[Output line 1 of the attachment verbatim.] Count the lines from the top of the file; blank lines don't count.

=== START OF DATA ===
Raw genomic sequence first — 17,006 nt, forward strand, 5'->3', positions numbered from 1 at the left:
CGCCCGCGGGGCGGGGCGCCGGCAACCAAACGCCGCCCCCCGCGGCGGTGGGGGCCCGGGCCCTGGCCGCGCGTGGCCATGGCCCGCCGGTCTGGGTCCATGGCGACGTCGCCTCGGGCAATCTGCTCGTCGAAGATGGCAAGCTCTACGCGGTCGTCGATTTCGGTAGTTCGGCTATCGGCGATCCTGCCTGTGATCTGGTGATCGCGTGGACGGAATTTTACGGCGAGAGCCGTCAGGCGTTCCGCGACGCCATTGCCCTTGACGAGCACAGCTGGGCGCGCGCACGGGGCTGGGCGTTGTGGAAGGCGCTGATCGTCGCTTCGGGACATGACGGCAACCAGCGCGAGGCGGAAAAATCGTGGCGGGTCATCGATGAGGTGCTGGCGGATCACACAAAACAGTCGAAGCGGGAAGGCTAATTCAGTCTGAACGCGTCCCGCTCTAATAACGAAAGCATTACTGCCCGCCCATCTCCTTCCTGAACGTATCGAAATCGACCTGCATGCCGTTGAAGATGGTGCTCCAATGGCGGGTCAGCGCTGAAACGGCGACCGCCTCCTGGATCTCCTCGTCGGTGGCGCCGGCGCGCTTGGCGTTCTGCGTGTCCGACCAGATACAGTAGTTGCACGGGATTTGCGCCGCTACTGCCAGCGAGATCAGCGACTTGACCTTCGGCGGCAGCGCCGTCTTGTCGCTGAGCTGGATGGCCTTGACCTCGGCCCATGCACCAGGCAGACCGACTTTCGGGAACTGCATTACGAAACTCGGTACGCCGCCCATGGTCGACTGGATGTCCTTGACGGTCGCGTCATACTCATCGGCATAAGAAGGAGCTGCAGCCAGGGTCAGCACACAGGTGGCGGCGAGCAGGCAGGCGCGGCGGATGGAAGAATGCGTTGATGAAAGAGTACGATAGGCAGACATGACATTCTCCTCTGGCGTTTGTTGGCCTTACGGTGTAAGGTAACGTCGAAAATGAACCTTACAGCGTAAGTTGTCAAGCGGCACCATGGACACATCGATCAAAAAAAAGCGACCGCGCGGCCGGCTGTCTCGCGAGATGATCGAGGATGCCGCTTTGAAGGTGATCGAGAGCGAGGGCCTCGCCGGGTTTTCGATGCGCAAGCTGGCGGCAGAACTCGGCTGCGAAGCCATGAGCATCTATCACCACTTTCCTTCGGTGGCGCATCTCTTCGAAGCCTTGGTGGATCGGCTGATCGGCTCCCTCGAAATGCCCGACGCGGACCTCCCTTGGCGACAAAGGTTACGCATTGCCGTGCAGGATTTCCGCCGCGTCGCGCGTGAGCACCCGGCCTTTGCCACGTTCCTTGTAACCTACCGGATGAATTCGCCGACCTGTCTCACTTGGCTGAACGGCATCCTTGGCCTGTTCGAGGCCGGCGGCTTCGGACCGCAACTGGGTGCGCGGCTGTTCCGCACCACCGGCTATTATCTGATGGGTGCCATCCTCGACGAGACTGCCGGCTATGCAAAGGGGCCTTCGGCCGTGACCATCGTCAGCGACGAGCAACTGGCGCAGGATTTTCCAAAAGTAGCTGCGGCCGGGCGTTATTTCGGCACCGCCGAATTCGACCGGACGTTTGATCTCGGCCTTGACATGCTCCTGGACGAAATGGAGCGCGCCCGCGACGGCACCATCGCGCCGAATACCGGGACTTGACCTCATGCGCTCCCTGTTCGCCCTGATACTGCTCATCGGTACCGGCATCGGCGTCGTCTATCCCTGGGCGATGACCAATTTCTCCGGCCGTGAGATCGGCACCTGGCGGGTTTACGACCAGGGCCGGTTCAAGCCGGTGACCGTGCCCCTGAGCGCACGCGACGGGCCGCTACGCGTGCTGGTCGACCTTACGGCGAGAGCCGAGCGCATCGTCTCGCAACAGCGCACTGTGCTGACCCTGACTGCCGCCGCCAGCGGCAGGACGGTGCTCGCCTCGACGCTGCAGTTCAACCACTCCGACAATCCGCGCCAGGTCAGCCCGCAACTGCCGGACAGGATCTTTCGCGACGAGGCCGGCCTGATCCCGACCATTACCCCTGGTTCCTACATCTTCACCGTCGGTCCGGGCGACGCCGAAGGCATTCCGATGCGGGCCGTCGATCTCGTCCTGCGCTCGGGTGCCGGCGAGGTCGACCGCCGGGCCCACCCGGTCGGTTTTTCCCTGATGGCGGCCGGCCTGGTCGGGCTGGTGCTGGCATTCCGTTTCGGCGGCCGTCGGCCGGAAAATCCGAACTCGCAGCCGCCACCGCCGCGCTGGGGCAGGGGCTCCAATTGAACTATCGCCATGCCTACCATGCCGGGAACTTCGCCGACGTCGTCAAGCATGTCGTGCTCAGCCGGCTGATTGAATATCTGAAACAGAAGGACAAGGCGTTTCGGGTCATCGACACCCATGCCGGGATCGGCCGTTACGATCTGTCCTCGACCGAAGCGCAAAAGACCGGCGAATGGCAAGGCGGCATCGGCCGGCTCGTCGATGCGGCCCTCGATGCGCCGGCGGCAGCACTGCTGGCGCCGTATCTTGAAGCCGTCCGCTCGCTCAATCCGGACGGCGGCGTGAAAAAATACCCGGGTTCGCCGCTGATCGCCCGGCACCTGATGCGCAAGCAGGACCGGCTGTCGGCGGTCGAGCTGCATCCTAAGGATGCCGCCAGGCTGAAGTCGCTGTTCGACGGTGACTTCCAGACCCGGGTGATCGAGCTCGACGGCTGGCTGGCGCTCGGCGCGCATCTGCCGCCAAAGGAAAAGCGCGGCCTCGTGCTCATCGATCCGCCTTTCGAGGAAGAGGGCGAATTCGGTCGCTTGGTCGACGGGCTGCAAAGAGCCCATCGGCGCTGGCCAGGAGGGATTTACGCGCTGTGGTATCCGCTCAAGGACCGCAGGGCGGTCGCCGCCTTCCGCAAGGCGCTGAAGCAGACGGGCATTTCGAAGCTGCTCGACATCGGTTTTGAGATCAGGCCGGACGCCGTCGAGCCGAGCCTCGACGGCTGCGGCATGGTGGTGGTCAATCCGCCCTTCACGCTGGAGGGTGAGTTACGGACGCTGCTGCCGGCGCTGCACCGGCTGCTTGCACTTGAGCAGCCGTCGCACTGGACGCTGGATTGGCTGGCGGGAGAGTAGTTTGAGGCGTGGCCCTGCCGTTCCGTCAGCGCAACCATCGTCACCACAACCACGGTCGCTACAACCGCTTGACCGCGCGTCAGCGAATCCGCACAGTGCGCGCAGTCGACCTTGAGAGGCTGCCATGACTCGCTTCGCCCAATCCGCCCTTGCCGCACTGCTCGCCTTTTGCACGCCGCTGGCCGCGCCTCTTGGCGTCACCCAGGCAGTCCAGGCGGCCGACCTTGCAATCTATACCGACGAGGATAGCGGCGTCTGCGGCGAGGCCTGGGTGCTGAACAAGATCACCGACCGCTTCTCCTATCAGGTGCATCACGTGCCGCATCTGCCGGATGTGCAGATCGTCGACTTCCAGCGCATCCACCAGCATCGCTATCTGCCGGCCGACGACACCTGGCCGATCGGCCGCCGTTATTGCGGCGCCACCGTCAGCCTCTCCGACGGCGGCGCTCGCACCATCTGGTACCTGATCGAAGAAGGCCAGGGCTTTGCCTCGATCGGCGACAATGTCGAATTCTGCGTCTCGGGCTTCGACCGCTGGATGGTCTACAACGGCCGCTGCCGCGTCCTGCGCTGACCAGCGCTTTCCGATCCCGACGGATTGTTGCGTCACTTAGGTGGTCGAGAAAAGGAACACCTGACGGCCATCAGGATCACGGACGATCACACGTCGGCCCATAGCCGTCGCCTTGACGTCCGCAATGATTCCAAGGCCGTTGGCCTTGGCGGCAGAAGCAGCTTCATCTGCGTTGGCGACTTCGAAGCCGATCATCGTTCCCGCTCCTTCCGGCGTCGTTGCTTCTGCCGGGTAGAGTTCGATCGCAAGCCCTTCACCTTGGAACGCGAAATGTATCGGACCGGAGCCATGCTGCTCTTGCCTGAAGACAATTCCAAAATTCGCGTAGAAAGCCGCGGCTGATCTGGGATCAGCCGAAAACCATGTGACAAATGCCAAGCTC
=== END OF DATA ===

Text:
Raw genomic sequence first — 17,006 nt, forward strand, 5'->3', positions numbered from 1 at the left: